- Oil paint on board
- Support: 794 x 1086 mm
frame: 917 x 1215 x 91 mm
- Presented by Mrs Lucy Carrington Wertheim 1962
Christopher Wood (1900-30)
Boat in Harbour, Brittany 1929
Oil on board 794 x 1086 (31 1/4 x 42 3/4)
Inscribed on back in various hands: in pencil 'WERTHEIM GALLERY | 3/5 Burlington Gardens W.I. | Boat-Harbour | C. Wood' r.; in blue pencil 'To Mrs WERTHEIM' and stencilled '659 MH' on top stretcher member; in white chalk 'No 7[?8] BAKEWELL' on left stretcher member; in blue paint 'WERTHEIM' on central stretcher member
Presented by Mrs Lucy Carrington Wertheim 1962
Boat in Harbour, Brittany
was painted on a relatively large piece of poor quality millboard of the type favoured by Wood when away from his studio. The white oil ground was applied in a single thick layer with a household brush, a practice common to the artist's other paintings on board, including Church at Treboul
and Douarnenez, Brittany
(q.v.). This is consistent with the commercial primer called Coverine, which Wood had recommended to the Nicholsons in the previous year for covering rejected compositions. The condition of Boat in Harbour
suggests that the board was prepared by the artist himself, as the ground was applied over a label which remains visible where the rigging meets the main mast; its cursive inscription, '[?Leay]', remains partially legible though unintelligible. An attempt was made to strengthen the board after completion by tacking it to a pine stretcher; as a consequence of this arrangement, the layers of millboard have required consolidation at the edges and the tacks, which are visible along all sides, have had to be treated for rust. The brushstrokes of the ground provided a rough texture for the painting, which was washed and brushed in a thin layer over the preliminary pencil drawing. The white ground remains exposed in the sky, while in other areas, such as the gunwales, a little paint has been rubbed into the surface. The painter's casual technique is evident in the partially scratched-out figures on the quayside to the left. The use of scratching to lighten the surface and to reveal the layer below was one shared with Ben and Winifred Nicholson. Here it exposes pencil underdrawing; although the bonnets of the women have been repainted, the upper parts of their bodies have been left unresolved.
Close observation of the surface indicates that the boat itself was painted first. The inky sea was scumbled into the textured ground around the boat, but before the drawing of the rigging for the furled sail to the right. The main burnt-red sail has been considerably adjusted. At first it billowed to the right in a curve that is still visible in the adjustments then made to the sea and the pier. The present position of the yardarm and the pushing sailor make the sail curve away more forcefully from the observer. This is associated with the ambiguous relationship of the boat and the port. The inward movement of the boat indicated by the sails appears to be contradicted by the tautness of the anchor chain and the slack rope to the dinghy. The port itself was sketched in pencil but was only painted after the boat. This is especially noticeable in the thick working of the quay wall around the succinct handling of the foremast and sail. The evident speed of execution, facilitated by a reliance on familiar subject matter, suggests that Boat in Harbour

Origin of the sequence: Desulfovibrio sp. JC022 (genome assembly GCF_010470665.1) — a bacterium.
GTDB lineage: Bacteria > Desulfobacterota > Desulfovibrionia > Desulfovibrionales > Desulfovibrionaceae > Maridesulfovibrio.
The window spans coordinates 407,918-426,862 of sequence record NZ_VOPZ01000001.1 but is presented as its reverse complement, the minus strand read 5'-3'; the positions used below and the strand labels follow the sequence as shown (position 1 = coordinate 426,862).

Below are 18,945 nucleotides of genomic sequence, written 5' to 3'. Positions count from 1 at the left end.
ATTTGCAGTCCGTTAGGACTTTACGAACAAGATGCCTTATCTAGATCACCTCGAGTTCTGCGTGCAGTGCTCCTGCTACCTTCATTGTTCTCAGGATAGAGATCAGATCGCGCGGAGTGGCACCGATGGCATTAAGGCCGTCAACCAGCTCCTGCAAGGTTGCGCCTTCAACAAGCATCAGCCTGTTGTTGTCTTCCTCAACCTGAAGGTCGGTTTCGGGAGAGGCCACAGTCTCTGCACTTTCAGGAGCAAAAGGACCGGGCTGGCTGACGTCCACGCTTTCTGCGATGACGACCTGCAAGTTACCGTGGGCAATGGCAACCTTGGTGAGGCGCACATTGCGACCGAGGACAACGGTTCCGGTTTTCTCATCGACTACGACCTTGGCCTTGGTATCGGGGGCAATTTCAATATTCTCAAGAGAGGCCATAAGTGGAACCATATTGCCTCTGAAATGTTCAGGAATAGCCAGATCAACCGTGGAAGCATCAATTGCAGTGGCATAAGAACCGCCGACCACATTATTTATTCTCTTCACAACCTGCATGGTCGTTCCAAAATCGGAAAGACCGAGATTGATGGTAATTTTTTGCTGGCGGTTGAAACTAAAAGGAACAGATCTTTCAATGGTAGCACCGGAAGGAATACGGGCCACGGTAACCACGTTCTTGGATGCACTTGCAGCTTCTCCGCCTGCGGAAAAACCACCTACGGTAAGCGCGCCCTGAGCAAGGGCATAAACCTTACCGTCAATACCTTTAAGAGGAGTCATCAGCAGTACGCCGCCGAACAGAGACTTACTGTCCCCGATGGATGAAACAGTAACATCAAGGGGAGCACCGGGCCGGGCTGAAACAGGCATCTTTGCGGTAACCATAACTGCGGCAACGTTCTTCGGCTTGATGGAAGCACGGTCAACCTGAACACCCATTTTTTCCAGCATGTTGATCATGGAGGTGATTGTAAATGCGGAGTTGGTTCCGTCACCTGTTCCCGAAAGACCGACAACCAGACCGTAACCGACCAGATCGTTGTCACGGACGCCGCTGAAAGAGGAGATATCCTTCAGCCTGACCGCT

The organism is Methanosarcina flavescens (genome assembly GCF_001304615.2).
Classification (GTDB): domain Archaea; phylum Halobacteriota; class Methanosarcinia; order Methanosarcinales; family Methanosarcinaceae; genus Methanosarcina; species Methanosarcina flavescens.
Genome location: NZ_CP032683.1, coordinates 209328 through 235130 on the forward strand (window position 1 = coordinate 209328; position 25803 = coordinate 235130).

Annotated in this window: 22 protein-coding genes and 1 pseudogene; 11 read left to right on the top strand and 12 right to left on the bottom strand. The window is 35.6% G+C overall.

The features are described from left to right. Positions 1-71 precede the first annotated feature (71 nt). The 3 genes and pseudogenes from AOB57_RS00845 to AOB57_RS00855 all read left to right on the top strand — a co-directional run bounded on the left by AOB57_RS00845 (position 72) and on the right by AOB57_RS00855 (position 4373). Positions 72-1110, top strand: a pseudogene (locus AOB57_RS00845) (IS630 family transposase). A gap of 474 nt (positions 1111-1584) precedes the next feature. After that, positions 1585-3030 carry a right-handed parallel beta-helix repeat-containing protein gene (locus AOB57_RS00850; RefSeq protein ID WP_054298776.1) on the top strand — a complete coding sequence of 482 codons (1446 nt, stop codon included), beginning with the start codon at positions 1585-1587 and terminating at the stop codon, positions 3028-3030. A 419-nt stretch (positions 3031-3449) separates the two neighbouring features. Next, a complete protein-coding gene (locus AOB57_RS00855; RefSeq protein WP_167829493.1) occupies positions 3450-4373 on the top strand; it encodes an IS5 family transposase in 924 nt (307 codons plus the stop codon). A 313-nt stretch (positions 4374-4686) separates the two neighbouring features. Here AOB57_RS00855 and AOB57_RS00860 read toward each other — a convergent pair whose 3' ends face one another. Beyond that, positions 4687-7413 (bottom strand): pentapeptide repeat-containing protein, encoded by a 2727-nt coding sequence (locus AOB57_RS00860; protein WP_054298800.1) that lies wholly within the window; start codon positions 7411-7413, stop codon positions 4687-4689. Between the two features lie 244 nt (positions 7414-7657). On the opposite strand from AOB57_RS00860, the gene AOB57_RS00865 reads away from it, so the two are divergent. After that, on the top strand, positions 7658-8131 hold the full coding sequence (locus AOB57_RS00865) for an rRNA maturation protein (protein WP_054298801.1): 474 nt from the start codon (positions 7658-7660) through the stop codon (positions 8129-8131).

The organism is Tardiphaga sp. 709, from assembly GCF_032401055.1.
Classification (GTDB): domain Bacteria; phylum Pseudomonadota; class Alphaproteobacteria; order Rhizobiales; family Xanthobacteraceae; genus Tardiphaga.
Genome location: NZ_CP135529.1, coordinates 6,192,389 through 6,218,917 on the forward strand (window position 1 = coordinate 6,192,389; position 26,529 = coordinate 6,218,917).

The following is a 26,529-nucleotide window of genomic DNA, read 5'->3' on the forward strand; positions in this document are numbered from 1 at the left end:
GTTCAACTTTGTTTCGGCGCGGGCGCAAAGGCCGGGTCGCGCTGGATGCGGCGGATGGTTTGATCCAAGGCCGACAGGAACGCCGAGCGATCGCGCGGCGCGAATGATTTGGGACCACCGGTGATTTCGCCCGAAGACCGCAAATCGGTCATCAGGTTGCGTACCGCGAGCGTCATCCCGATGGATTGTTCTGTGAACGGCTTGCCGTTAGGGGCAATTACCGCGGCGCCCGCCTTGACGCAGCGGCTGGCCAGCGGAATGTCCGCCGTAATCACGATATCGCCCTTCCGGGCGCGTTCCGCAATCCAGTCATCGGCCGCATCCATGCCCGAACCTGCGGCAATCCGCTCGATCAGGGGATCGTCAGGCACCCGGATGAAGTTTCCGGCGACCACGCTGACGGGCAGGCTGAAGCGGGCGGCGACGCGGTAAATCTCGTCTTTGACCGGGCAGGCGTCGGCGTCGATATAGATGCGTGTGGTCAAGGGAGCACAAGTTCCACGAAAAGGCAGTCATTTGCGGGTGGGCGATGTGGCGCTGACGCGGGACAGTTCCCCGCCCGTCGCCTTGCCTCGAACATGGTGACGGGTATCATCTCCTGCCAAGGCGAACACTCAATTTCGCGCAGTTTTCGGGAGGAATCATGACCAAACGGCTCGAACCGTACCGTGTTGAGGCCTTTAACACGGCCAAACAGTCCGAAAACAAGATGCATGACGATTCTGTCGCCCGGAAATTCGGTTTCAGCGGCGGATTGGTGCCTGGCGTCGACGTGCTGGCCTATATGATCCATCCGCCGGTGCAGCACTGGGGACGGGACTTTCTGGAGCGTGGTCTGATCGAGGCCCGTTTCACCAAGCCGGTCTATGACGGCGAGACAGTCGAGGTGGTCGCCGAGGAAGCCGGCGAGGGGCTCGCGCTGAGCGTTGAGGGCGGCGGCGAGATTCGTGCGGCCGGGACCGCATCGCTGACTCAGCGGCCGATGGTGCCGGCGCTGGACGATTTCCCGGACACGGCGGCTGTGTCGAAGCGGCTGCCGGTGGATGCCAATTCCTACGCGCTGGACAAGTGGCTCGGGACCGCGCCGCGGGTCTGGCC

may have been completed in one day, a practice of which the painter wrote in the following summer (letter to Mrs Wood, 1 July 1930, TGA 773.10).
Sailing boats were a passion for Wood, and he painted them throughout his short career. They were characteristically the central focus of the composition and seen in broadside, a view which favoured the display of the activities of the crew and the detail of the rigging and equipment. Leaving Port, 1927 (private collection; repr., Axis, 7, Autumn 1936, p.7), bought by Lord Berners, helped to establish this format. The ship itself is painted in the smooth static style of the period, and Wood considered it one of his most successful (letter to Mrs Wood, 7 Sept.1927, TGA 773.7). Because of its greater size but compositional similarity Boat in Harbour
may be considered the culmination of the ship paintings made during the spring of 1929, such as The Quay, Dieppe, 1929 (Aberdeen Art Gallery and Museums, repr. Ingelby 1994, pl.25). By the following year, he signalled the frequency of the subject in writing, 'I have painted a good deal of architecture and less boats for a change and this seems to make it easier to make a quieter composition'. (letter to Winifred Nicholson, ? July 1930, TGA 8618.1.3.)
Boat in Harbour
was probably painted during Wood's first trip to Brittany in the summer of 1929, when he visited Dinard, and then stayed at the twin ports of Douarnenez and Treboul. By 30 July he was in Douarnenez but, by his own admission, it took him some time to get down to work. On 15 August, he wrote to his mother in England: